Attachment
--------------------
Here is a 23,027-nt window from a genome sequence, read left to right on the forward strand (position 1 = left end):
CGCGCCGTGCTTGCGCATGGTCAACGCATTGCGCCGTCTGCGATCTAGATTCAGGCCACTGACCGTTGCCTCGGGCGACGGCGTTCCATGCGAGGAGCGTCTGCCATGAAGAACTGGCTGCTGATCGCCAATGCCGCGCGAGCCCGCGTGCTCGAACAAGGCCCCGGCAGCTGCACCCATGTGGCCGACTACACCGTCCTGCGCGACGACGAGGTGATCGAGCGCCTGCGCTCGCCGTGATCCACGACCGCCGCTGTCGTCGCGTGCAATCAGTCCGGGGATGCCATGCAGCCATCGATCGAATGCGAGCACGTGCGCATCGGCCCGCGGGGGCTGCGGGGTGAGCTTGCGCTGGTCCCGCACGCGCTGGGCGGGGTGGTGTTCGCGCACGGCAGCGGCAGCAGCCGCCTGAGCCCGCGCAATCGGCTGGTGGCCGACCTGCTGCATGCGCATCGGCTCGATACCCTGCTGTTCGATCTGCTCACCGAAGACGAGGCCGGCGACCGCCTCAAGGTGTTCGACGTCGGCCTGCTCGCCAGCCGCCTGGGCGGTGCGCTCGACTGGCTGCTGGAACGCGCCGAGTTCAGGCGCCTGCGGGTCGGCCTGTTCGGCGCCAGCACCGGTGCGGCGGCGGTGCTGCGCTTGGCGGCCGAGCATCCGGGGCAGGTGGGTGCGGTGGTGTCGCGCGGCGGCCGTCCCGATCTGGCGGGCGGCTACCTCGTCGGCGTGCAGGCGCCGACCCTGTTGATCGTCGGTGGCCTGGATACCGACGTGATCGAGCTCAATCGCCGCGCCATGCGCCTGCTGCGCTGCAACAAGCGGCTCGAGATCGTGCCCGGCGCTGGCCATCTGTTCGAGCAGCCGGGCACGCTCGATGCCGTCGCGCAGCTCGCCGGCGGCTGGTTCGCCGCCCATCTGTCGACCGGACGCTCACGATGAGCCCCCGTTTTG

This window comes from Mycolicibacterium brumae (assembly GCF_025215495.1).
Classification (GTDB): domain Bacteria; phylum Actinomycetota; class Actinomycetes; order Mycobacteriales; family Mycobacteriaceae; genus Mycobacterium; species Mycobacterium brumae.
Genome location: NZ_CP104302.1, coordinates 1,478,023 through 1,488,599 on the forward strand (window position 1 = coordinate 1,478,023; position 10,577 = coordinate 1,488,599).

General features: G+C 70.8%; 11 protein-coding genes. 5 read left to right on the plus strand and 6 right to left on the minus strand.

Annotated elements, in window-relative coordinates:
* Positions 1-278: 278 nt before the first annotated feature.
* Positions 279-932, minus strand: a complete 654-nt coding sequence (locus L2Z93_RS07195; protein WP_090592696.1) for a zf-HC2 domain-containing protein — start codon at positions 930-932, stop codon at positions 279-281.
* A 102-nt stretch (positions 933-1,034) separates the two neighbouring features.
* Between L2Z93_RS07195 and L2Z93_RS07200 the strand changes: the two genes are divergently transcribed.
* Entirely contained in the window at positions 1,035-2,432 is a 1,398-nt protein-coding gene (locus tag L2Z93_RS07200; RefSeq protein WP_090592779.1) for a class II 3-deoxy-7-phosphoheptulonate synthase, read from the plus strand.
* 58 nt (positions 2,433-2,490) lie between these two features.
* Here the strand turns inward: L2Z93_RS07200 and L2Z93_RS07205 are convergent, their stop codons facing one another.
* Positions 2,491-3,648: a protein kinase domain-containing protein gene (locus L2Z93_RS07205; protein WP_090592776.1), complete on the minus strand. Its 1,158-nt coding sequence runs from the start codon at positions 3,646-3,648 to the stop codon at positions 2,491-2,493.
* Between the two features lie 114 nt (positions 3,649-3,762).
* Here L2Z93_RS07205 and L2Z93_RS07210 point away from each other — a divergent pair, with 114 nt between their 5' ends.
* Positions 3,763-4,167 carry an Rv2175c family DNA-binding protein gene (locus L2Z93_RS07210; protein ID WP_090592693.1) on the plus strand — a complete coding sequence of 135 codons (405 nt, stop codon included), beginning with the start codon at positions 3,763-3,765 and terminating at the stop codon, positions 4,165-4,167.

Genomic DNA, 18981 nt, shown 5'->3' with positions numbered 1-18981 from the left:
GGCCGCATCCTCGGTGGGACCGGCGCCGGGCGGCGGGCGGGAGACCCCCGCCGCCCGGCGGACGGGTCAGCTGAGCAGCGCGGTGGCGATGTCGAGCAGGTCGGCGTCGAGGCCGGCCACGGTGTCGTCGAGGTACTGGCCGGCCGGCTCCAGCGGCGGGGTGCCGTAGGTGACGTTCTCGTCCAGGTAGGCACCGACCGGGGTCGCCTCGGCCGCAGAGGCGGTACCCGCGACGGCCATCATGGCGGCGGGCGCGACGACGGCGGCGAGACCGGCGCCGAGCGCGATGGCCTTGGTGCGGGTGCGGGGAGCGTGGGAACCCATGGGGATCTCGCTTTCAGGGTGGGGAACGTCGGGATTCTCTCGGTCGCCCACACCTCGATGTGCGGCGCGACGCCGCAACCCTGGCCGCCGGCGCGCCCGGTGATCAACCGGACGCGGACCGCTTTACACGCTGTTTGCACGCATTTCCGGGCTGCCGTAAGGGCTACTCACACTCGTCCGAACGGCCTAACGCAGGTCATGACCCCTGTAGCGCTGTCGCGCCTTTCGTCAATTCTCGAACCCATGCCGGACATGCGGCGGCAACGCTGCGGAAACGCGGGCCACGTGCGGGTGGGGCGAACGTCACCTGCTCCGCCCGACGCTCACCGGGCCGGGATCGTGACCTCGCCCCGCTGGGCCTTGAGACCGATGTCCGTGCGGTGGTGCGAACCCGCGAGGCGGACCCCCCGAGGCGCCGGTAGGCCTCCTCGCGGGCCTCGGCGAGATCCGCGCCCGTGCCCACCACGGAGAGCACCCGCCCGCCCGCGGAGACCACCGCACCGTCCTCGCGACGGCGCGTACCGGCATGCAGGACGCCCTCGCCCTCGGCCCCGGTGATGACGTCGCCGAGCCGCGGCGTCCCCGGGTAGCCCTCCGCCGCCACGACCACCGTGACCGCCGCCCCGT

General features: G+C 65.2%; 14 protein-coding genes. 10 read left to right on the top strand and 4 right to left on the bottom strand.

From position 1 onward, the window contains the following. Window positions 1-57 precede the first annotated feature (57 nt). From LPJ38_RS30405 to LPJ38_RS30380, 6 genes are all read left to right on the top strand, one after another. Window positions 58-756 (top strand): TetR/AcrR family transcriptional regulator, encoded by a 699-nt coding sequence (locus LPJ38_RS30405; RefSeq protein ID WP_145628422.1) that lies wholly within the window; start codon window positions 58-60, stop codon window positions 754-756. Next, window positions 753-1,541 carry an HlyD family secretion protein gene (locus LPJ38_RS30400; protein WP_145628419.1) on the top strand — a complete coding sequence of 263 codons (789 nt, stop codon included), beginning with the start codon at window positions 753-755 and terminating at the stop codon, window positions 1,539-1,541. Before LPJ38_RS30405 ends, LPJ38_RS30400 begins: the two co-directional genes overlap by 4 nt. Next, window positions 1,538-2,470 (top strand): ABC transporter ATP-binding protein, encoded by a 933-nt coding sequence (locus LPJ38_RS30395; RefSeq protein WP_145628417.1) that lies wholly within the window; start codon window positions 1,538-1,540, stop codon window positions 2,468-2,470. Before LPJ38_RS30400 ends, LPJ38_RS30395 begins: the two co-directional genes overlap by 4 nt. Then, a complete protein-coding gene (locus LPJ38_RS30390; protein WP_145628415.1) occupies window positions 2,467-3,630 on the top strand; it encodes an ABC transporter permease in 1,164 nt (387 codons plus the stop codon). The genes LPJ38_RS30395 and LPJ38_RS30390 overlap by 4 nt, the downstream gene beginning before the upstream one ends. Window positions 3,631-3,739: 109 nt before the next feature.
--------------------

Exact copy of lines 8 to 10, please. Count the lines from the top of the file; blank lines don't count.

* Positions 1-278: 278 nt before the first annotated feature.
* Positions 279-932, minus strand: a complete 654-nt coding sequence (locus L2Z93_RS07195; protein WP_090592696.1) for a zf-HC2 domain-containing protein — start codon at positions 930-932, stop codon at positions 279-281.
* A 102-nt stretch (positions 933-1,034) separates the two neighbouring features.